Marmoset Toolbag is my go-to for rendering assets in high quality. After importing the model files, I created a setup consisting of 3 materials in total – 2 materials for both the texture sets and a separate material for the main body for translucency effects. This material also consists of two extra Maps – a mask for marking translucent areas and a Fuzz Map (saturated Albedo Map), as seen in the image below. 

For the lighting setup, I used the standard 3-point lighting with some adjustments where required. 

The main difference in my approach is that I used an extra rim and played around with the position of my fill light.

I prefer the feel and contrast that comes with a combination of warm and cool colors. Warm colors were used for the key and fill lights whereas I used cool colors for rim-lighting. 

These are the post-processing settings I used:

Depth Pass

I rendered out the depth pass in a separate Toolbag file. I followed the process outlined in this handy 80 Level article by Alexandre Proulx Audy who makes use of Marmoset Toolbag 3.

For Toolbag 4 users, the process is far simpler. In the render tab, under the ‘Render Passes’ section, there are options to render various passes such as depth, alpha, normal, and more.

Here is how the depth pass setup looks like. 


It’s essential to spend a good amount of time in this phase of the project. This being the last part, many artists tend to rush to publish the final output. Indeed, this is the step that affects others’ perception of your work. Include different camera shots and close-ups to demonstrate the level of quality. Post-processing helps bring out a lot of the quality of the presentation. I used Photoshop and After Effects to combine the depth pass and add extra elements like smoke.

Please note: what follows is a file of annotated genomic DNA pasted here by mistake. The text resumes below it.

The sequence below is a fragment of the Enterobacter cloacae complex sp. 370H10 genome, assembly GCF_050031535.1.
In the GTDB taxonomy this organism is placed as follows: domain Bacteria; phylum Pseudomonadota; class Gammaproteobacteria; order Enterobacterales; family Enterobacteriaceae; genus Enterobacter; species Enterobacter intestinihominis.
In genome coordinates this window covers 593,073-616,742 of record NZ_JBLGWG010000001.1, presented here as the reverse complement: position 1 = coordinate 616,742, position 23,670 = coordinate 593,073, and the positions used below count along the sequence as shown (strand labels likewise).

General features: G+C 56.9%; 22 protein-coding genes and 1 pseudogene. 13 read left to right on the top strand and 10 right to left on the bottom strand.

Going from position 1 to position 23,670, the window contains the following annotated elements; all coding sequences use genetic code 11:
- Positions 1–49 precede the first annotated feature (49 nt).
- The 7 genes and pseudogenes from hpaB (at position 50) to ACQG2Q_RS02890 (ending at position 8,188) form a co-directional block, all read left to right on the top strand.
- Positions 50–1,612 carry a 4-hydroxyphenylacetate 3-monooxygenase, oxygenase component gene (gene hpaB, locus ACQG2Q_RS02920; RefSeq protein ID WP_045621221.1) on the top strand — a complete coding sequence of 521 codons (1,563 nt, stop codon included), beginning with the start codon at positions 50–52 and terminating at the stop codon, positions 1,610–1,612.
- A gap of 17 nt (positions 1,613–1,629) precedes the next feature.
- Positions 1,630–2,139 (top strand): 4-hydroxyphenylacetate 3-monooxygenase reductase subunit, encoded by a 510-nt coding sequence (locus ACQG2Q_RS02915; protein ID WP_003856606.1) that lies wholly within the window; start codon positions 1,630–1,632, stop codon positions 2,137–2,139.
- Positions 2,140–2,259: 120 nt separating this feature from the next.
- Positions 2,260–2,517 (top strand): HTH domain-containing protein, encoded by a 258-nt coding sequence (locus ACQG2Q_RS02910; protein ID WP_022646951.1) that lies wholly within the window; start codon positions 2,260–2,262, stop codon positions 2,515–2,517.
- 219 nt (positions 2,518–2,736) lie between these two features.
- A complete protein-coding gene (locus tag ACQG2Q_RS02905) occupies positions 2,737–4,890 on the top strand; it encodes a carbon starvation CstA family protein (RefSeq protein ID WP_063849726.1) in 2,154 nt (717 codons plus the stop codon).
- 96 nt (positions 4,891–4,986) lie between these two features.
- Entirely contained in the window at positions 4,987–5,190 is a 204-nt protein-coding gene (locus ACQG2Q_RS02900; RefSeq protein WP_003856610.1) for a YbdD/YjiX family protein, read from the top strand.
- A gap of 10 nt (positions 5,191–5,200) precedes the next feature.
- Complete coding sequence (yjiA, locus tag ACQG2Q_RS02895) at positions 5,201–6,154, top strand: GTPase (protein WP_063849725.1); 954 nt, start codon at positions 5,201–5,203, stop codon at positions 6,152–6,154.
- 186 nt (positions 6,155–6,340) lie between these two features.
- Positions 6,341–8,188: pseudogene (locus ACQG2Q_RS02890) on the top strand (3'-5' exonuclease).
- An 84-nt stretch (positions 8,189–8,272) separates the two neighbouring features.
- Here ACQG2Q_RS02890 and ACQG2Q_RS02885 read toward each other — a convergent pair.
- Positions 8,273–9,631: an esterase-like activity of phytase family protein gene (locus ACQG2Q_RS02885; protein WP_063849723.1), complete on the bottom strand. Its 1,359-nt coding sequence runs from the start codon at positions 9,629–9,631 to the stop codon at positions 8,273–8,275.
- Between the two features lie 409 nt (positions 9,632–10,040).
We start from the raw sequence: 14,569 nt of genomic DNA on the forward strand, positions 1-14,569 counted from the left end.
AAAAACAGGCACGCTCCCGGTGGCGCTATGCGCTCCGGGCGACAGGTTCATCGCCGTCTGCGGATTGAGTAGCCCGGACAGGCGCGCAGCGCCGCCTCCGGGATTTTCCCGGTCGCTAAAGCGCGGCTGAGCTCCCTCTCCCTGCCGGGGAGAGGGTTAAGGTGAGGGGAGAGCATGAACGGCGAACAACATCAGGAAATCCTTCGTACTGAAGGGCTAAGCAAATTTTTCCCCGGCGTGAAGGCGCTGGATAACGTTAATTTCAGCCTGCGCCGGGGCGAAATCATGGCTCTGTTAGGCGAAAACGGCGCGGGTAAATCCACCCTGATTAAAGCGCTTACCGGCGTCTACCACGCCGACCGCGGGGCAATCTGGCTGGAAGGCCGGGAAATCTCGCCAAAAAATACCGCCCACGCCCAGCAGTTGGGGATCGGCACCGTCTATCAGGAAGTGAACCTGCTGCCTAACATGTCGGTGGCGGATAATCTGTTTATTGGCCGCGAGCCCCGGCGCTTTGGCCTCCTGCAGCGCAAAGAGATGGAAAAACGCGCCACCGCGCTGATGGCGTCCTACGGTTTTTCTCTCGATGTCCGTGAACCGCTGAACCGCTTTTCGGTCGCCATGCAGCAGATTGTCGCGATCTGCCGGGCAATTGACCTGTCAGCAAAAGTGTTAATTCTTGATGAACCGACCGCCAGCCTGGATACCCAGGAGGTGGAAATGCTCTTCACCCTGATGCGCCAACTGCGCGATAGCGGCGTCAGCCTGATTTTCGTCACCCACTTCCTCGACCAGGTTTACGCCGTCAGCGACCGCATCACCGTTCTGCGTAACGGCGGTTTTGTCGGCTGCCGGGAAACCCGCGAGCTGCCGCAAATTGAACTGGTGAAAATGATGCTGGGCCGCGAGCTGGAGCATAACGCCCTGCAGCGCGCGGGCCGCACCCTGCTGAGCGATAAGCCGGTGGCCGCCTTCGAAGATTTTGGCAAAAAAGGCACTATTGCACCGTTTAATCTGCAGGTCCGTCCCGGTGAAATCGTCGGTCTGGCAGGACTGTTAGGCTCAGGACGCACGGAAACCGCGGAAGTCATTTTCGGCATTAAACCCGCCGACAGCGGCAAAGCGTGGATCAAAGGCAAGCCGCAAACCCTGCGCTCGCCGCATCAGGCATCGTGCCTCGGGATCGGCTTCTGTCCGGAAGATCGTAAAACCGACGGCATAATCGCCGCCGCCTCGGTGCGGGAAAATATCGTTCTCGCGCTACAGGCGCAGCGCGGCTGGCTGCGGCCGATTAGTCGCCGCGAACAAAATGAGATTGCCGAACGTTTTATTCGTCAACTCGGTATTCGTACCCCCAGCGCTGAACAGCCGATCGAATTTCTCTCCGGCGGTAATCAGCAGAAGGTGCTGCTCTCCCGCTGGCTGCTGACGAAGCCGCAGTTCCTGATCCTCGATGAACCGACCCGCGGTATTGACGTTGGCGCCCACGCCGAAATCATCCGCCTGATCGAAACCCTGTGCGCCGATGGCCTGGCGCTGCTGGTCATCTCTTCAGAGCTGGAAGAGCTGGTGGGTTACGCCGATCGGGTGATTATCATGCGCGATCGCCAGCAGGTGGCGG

Working on this piece gave me tremendous amounts of experience. I picked up many new things. The main challenge here was reimagining a stylized 2D concept as a 3D asset. When it comes to real-life sources and references, the visual outcome is straightforward to understand. At the end of it all, I’m satisfied and happy with how the artwork turned out.

Thanks to 80 Level for featuring my work and allowing me to share my workflow with everyone. This artwork is available as an ArtStation Print. Do take a look if you’re interested.

Vamsi Kalangi, Junior Environment and Prop Artist

Interview conducted by Theodore Nikitin

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Comments 2





    ·2 years ago·
  • Anonymous user

    there are a lot of useful and important tips and information in this article. I really appreciate your work and efforts. Great Job! Hope to see more of your works!


    Anonymous user

    ·16 days ago·